2001 XJR 4.0
You won't get an X350-generation XJR for seven grand and even X308s are hard to find – but they are out there. We turned up a scruffy 106,000-mile car for three grand, or there was a very tidy 113,000-miler for nearly twice as much (£5555). Both come with a 370bhp supercharged 4.0-litre V8 and will whisk you across continents without murmur; the key is to buy the best you can find and afford, and look after it, and you'll have a guaranteed collector's piece.
Mercedes-Benz SL (R129)
For more than six decades the Mercedes SL has been the perfect stylish cruiser and whereas they used to be seriously exclusive, there's no shortage of R129 (1989-2002) examples to choose from. The problem is that fseven grand is scraping the barrel so you'll have to settle for an entry-level (280SL) model or something with a massive mileage; we'd opt for a tidy 280SL as it's still got plenty of power for unhurried cruising. Lots of R129s are neglected, and while you can buy an R230 SL (2001-2011) for £5k, you're even more likely to get your fingers burned with one of those…
There's a saying that the most expensive Mercedes is a cheap one. Cars that were 100 grand new and which now sell for 5% of their original price are often neglected and can be ruinously expensive to run. The C215-generation Merc is just such a machine, but they can also be very cheap and reliable to own if they've been looked after. If you're prepared to take the gamble go for it, especially when the prize is a 500bhp S-Class coupé with a supercharged 5.5-litre V8.
2004 350Z coupé
The cheapest 370Zs are all over our budget here, but for six large ones you'll have your pick of 350Zs. Choose between manual or auto, coupé or roadster; we'll take a stick-shift coupé , and revel in its 276bhp fed to the rear wheels. The Nissan is a bit agricultural and really lacks refinement but with 0-60 taking about six seconds and a limited top speed of 155mph on the cards, the Z is the perfect cheap track day tool.
Porsche Boxster S (986)
2000 Boxster 2.7
The car that saved Porsche from oblivion, the Boxster is the perfect driver's car in that it's fast, handles superbly, is practical and well made too – and even better, high sales volumes mean these mid-engined Porsches are plentiful and cheap. But if you buy badly you could be landed with some hefty bills, so you need to be seriously careful with your pre-purchase checks, but land a good one and you'll never look back.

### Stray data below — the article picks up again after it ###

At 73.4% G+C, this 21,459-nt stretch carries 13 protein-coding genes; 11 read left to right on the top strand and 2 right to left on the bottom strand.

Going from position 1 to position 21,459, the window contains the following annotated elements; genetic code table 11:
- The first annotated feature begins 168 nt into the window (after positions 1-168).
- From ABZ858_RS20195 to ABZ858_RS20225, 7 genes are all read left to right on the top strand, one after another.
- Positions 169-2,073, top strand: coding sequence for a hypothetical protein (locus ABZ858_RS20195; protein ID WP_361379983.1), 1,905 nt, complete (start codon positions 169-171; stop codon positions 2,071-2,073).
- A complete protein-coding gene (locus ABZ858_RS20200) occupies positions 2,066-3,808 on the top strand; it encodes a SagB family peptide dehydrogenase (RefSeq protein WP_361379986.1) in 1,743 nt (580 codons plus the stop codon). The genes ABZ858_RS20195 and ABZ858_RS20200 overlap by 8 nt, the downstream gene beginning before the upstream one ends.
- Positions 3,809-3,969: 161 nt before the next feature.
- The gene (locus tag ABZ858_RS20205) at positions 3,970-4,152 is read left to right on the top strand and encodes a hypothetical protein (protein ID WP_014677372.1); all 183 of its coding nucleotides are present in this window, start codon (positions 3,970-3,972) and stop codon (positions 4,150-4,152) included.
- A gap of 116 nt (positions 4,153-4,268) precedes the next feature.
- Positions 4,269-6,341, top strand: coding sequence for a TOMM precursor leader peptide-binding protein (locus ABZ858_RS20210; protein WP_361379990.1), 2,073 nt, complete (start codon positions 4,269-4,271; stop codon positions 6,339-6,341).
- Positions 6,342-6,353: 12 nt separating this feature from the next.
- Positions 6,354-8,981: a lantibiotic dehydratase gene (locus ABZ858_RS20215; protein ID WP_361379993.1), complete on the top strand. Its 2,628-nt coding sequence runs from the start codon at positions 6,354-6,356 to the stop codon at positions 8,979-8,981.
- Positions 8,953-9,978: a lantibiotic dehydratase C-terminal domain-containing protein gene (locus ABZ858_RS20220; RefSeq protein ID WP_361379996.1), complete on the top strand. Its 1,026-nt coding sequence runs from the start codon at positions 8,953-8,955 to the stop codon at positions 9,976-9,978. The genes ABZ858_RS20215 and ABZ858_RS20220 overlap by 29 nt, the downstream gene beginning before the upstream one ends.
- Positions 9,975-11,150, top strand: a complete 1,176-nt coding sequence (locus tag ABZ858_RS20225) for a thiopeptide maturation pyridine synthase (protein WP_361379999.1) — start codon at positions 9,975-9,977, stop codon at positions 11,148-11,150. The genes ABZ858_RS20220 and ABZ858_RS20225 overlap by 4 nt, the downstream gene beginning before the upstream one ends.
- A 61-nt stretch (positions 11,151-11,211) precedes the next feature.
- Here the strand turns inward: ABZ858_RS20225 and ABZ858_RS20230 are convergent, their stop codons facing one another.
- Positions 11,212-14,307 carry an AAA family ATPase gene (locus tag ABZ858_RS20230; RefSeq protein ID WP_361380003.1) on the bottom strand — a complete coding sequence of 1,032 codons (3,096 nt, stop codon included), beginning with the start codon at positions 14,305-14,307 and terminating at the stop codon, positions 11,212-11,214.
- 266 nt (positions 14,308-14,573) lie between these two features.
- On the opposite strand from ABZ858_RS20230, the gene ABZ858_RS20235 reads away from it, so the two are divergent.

Proton Satria GTi
2004 Satria 1.8 GTi
The regular Proton Satria has all the kitsch appeal of an Austin Maestro, but the GTi was touched by the magic hands of Lotus so it was an entirely different proposition. Enormous fun to drive with its sharp handling and punchy 1.8-litre engine, the Satria isn't lightning fast with just 132bhp, but drive one and you'll see that power isn't everything. Good Satria GTis are super rare but they are out there.
Skoda Octavia vRS
2009 Octavia vRS 2.0 TFSi
The Skoda Octavia vRS is one of the greatest cars ever made. Really. It's fast, discrete, ultra-practical (whether you opt for a hatch or an estate) and eminently affordable. Available with 2.0-litre petrol or diesel engines (both of which are superb), we're plumping for the more free-revving petrol unit borrowed from the Golf GTi that serves up a healthy 197bhp. Try one out and you'll soon see why they're still popular as unmarked cars for the traffic police.
2005 Celica 1.8
Common sense would tell us to buy a Celica Mk7 coupé as they're plentiful, practical, quick and dependable. But when we saw a couple of these kitsch modern classics we decided to be a bit less predictable (and sensible). It might be oddly styled but the drop-top Celica is rare and should make a decent cruiser to soak up the sunshine. Seven grand is probably overpriced, but it's hard to know as there are so few about.
2001 MR2 1.8
The chances of getting your fingers burned with an MR2 Mk1 are high and it's much the same with Mk2s. The Mk3 isn't as bullet-proof as the Toyota badge on the nose would have you believe, but there are loads about within our budget and if you do your homework you can land a corker. But these mid-engined cars are madly impractical and can rust really badly, but buy something decent and you'll wonder why you didn't do it sooner.
Toyota Land Cruiser
2005 Land Cruiser 3.0 D-4D LC3
And now for something completely different. As the Australians say, if you want to go into the Outback you can take a Land Rover, but if you want to come back you should take a Toyota. Brilliant at towing and tackling rough terrain, the Land Cruiser sells in small numbers and retains its value because it's so brilliant, so five grand secures only an oldish high-mileage example. But if it's been looked after it'll still have plenty left to give.
1997 Calibra 2.0 16v
We're dipping into modern classic territory again, but we make no apologies because of all the affordable cars produced in the 1990s the Vauxhall Calibra is one of those that still looks fabulous. Choose between four-cylinder or V6 models; there were autos, turbos – even a four-wheel drive edition. We've homed in on a two-owner low-mileage four pot example with 11 months of MOT – and all for less than three grand.
Volkswagen Lupo GTi
2002 Lupo 1.6 GTi
With early Golf GTis now out of reach for the impecunious, it's the hot Lupo that's stepped into the breach. They've been collectible for a while which is why prices have crept up; you'll pay at least £3000 for something decent. For £5k you can buy a really tidy Lupo GTi that hasn't been messed with (many have) and with a few choice options. Buy now before they go the same way as the Golf GTi Mk1 and Mk2.
2003 Phaeton 3.2 V6
If you don't wince atthe idea of playing Russian roulette the Phaeton will be your kind of car. Incredibly well equipped, spacious and ultra-refined, the Phaeton was a VW vanity project that backfired, but as a used buy the Phaeton can represent spectacular value. The problem is that this massively complicated saloon can go wrong in a big way and at that point your £5k investment will suddenly seem like a very bad one. But if the odds are in your favour…